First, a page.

“Man Beats Wife to Death with Wooden Leg” – the Haunting of Michigan Bell: Grand Rapids, Michigan
Man takes off wooden leg and beats wife to death. Film at eleven.
That was part of the story as to why the old Michigan Bell Telephone Company building in downtown Grand Rapids is haunted…but what’s the truth? What’s the fiction?
The most circulated version says the couple in question was Wallace C. Rowland and his wife, Vishti (other sites say the couple was named ‘Randall’…but the gravestone indeed says ‘Rowland’). Taking place in the second half of the 1800s, Wallace and Vishti just couldn’t seem to work out their marriage…Wallace thought Vishti was having an affair, due to Wallace’s wooden leg. He thought she wanted a man who was more “complete.” So they filed for divorce. However, once they calmed down, they reconciled and decided to celebrate.
The celebration consisted of going back home and having some drinks. Okay, a lot of drinks. Vishti got so smashed, she passed out. Seeing Vishti sprawled out and lifeless, he freaked out, believing she must have drank herself to death. Drunk and despondent over the thought of losing his wife, he decided to end it all,,,you know, like in “Romeo & Juliet”. So he turned on the gas to asphyxiate himself and as extra death insurance, he slit his throat.
But Vishti was not dead…yet. Still passed out, Vishti was soon overtaken by the escaping gas that filled the house and she died. Weeks went by and the smell coming from the house brought police, who could only identify the rotting corpses by Warren's wooden leg.
The press had a field day with this one. Headlines screamed “Used Wooden Leg to Stun His Wife” and stories related how he ripped off his leg and beat her to death with it. But what the actual circumstance was mostly due to drinking too much and not thinking clearly. Vishti’s body was found covered in blood which was thought to have been caused by the wooden leg beating, but ended up being Wallace’s blood, spilled on her thanks to the slitting of his own throat.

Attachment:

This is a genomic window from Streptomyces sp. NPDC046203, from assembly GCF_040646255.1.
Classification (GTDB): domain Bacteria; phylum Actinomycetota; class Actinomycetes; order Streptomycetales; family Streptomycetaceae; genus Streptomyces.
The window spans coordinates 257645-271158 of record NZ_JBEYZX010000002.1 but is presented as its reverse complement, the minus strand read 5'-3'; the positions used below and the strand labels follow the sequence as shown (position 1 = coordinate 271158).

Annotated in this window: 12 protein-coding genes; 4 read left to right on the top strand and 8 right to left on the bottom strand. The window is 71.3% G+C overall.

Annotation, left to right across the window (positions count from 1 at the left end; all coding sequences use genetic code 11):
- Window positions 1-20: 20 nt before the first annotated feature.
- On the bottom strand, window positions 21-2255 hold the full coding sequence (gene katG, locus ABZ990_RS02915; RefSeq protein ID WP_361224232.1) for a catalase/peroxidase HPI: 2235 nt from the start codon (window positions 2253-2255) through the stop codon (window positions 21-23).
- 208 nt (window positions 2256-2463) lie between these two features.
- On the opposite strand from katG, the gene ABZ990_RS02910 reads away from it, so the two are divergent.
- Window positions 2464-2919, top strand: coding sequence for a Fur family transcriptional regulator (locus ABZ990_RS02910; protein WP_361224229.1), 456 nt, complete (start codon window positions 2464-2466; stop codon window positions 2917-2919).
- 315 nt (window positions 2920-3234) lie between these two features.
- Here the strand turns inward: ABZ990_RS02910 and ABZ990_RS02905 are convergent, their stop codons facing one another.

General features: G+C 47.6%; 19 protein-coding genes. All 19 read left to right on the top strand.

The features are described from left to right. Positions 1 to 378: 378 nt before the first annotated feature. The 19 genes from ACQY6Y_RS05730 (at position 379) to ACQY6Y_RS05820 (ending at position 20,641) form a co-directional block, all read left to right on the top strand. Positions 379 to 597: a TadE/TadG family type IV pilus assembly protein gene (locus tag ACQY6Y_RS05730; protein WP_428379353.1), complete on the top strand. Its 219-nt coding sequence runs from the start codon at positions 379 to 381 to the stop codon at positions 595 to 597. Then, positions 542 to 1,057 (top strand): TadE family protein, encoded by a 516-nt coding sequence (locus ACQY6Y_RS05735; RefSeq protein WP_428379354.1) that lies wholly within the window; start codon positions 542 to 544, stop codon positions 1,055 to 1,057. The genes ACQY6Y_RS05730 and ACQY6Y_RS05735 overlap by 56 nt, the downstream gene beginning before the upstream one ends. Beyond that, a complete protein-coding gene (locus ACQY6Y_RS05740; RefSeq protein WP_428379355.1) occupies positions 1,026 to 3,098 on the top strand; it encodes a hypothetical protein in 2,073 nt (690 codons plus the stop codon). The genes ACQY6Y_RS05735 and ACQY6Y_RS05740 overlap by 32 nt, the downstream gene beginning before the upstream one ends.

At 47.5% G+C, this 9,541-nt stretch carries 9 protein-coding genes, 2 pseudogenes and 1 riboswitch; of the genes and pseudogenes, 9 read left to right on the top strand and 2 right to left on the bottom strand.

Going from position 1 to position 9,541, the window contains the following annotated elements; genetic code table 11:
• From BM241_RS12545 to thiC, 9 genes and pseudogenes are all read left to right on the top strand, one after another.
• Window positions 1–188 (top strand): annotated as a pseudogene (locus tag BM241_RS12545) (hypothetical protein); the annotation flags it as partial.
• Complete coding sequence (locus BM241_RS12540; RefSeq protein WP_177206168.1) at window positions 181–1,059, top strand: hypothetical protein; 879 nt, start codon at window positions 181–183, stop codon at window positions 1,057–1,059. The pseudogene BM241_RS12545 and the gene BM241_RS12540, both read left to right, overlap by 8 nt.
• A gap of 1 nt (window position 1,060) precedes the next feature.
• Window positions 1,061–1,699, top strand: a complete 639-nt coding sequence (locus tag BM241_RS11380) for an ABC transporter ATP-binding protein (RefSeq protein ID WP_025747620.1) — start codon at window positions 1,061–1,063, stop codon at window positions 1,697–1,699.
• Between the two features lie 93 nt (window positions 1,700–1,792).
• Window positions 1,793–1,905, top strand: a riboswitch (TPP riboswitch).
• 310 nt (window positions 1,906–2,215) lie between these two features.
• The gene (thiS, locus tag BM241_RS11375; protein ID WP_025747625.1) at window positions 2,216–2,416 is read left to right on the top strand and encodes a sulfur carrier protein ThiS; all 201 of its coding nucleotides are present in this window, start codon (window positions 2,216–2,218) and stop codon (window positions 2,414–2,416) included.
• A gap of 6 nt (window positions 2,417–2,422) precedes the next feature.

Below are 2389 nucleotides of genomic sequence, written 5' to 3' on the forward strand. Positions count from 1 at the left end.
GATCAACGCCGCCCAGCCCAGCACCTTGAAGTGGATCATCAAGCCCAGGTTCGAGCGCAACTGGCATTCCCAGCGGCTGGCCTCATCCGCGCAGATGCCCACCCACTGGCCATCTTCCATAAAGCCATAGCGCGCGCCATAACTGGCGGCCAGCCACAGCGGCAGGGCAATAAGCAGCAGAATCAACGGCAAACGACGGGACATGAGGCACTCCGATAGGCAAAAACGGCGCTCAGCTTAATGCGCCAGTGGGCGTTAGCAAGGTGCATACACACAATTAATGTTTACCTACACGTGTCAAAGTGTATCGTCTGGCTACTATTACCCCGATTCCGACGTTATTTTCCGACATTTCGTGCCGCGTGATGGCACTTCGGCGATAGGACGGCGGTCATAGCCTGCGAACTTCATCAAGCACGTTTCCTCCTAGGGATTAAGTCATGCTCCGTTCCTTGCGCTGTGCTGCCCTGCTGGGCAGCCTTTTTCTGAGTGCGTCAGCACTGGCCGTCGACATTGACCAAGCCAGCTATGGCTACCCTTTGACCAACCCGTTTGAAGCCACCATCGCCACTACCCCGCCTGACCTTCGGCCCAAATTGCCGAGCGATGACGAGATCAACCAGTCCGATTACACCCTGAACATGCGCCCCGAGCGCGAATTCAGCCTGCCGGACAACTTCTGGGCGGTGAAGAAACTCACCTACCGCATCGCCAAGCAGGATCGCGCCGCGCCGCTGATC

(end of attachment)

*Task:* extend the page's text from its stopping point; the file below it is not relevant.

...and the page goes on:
But is all that fact or fiction? Maybe on both counts…but how is that possible?
According to grhistory.org, "this popular urban legend stems from a real event that took place in the home of city pioneers, George and Sarah White." In 1853, their house was built on the northeast downtown corner of Division Avenue and Fountain Street, where the old Michigan Bell Telephone Company building currently sits. A well-to-do couple, George made his living with dry goods, lumber, plaster, and was mayor of Grand Rapids from 1861-1862. So I guess we’re supposed to substitute the White couple for the Rowland couple in the above story. Yes? No? Maybe?
Since then, the strange occurrences began in the old house:
1) Female screams were heard, said to be begging for her life
2) Strange lights
3) Thumping of a wooden leg
4) Miscellaneous sounds and noises
The house was purchased by the Michigan Bell Telephone Company in 1920. The house was torn down and the new Bell building was erected in 1924. Since then, residents have been the recipients of prank phone calls in the middle of the night; upon investigation, these calls were traced back to the telephone company.
EPILOG: Warren C. Rowland is buried in Garfield Park Cemetery in Grand Rapids, Vashti was buried in Pontiac. The dates match – both died in 1909, so the name "Randall" is a moot point. But what about George & Sarah White? Where do they fit in? Or is their involvement just BS? Either way - whoever the real culprits are - the haunting persists.
Haunted Michigan Bell, Grand Rapids
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